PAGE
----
So the Israelites went through the middle of the sea on dry ground, the water forming a wall 1 for them on their right and on their left.
and the Israelites went through the sea on dry ground, with a wall of water on their right and on their left.
The sons of Israel went through the midst of the sea on the dry land, and the waters were like a wall to them on their right hand and on their left.
So the people of Israel walked through the sea on dry ground, with walls of water on each side!
The Israelites walked through the sea on dry ground with the waters a wall to the right and to the left.
And the children of Israel went through the sea on dry land: and the waters were a wall on their right side and on their left.
The Israelites went into the sea on dry ground, the waters forming a wall for them on their right and on their left.
So the children of Israel went into the midst of the sea on the dry ground , and the waters were a wall to them on their right hand and on their left.
And the children
into the midst
of the sea
upon the dry
[ground]: and the waters
[were] a wall
unto them on their right hand
and on their left
|NET © [draft] ITL|
So the Israelites
through the middle
of the sea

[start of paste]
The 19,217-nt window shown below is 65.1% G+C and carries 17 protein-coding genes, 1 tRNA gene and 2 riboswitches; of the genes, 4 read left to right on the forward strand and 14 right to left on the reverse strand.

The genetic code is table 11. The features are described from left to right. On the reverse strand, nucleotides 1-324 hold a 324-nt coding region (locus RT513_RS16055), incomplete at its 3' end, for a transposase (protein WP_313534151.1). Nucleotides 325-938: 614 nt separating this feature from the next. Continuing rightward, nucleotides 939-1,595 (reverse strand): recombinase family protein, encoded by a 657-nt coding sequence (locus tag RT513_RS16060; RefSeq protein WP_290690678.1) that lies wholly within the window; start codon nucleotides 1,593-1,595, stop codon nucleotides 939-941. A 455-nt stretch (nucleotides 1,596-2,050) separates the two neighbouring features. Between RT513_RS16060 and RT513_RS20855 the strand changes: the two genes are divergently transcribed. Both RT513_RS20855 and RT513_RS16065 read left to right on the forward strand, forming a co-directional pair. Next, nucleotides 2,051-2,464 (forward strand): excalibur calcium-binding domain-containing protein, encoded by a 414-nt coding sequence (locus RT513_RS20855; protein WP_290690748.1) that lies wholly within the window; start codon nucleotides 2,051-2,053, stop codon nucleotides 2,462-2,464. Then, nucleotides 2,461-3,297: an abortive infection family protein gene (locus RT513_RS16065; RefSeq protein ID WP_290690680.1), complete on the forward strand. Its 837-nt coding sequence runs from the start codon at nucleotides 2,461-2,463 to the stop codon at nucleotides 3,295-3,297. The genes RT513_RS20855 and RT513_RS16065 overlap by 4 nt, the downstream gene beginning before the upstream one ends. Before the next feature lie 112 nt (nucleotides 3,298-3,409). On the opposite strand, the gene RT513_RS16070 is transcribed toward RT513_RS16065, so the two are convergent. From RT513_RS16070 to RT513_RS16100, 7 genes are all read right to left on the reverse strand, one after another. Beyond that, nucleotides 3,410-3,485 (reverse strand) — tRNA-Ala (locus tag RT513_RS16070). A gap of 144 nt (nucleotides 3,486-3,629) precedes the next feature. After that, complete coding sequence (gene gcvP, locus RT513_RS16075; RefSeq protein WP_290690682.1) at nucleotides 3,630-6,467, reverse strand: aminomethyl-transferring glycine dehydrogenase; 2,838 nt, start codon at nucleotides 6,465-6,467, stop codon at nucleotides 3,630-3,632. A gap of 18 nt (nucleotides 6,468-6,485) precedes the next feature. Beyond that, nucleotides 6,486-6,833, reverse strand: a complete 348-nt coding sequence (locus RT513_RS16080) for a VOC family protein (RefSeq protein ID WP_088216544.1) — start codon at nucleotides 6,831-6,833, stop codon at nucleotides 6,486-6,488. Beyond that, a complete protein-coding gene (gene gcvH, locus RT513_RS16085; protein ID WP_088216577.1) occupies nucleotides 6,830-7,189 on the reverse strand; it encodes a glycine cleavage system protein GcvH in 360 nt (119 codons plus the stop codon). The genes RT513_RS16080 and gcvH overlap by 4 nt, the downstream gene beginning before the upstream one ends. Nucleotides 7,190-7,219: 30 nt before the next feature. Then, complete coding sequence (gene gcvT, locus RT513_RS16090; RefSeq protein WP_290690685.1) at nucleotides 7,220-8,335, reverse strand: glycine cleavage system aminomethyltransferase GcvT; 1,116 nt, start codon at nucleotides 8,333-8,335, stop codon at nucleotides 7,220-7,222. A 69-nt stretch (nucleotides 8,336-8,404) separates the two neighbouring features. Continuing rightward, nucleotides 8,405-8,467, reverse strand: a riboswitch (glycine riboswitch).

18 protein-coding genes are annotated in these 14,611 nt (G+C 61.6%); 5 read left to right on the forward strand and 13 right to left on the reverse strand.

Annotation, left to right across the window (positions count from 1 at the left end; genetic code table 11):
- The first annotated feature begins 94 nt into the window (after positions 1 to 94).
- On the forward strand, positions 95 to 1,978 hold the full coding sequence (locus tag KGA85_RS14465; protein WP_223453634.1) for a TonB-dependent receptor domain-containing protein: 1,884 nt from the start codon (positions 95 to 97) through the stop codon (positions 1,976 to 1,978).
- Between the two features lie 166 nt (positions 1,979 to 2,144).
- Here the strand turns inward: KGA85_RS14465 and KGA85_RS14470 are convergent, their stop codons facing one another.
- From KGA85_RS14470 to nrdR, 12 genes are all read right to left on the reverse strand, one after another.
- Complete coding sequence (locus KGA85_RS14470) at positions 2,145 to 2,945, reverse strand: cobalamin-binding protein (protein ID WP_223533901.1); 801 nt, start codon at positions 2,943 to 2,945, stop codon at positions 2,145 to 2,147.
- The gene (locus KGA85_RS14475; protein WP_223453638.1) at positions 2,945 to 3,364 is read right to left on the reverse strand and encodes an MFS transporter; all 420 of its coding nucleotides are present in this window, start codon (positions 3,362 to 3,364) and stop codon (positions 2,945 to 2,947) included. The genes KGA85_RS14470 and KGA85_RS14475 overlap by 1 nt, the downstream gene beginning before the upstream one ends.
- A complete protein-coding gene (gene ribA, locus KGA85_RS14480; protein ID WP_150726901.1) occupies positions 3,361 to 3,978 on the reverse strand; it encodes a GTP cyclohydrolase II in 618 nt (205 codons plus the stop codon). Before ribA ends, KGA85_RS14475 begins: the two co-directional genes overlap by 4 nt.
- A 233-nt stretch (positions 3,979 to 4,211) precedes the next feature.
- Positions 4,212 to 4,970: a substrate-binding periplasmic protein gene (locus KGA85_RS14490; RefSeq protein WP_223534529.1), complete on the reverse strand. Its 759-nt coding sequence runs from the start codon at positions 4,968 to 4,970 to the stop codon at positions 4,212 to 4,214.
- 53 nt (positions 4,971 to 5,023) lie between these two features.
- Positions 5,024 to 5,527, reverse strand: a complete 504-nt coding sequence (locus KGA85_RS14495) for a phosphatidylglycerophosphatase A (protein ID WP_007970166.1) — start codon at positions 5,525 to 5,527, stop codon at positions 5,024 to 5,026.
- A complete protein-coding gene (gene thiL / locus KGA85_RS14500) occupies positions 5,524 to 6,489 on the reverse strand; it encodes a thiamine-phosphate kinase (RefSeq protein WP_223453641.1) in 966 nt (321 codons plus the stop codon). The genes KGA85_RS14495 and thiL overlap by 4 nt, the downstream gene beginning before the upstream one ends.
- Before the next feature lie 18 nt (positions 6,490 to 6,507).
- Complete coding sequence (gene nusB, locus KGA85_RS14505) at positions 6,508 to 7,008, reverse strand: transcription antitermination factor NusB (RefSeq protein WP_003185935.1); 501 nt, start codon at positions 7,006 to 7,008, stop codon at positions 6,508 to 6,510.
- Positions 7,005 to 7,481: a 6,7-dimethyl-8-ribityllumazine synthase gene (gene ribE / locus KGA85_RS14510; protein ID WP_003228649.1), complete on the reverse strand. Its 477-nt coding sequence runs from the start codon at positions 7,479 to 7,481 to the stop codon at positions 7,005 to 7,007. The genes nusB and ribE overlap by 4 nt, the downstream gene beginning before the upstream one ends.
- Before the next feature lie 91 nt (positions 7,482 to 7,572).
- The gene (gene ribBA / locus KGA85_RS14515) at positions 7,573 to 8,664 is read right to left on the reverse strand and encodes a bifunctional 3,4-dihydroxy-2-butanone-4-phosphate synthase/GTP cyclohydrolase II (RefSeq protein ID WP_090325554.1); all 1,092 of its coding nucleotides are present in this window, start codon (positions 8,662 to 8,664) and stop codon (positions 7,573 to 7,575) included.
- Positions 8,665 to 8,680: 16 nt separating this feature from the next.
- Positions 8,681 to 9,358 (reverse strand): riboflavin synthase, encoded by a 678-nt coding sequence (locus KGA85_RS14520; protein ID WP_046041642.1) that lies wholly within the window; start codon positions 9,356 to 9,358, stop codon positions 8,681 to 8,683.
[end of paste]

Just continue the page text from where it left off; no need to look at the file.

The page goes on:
on dry ground
, the water
forming a wall
for them on their right
and on their left.
|NET © Notes||
1 tn The clause literally reads, “and the waters [were] for them a wall.” The word order in Hebrew is disjunctive, with the vav (ו) on the noun introducing a circumstantial clause.
sn S. R. Driver (Exodus, 119), still trying to explain things with natural explanations, suggests that a northeast wind is to be thought of (an east wind would be directly in their face he says), such as a shallow ford might cooperate with an ebb tide in keeping a passage clear. He then quotes Dillmann about the “wall” of water: “A very summary poetical and hyperbolical (xv. 8) description of the occurrence, which at most can be pictured as the drying up of a shallow ford, on both sides of which the basin of the sea was much deeper, and remained filled with water.” There is no way to “water down” the text to fit natural explanations; the report clearly shows a miraculous work of God making a path through the sea – a path that had to be as wide as half a mile in order for the many people and their animals to cross between about 2:00 a.m. and 6:00 a.m. (W. C. Kaiser, Jr., “Exodus,” EBC 2:389). The text does not say that they actually only started across in the morning watch, however.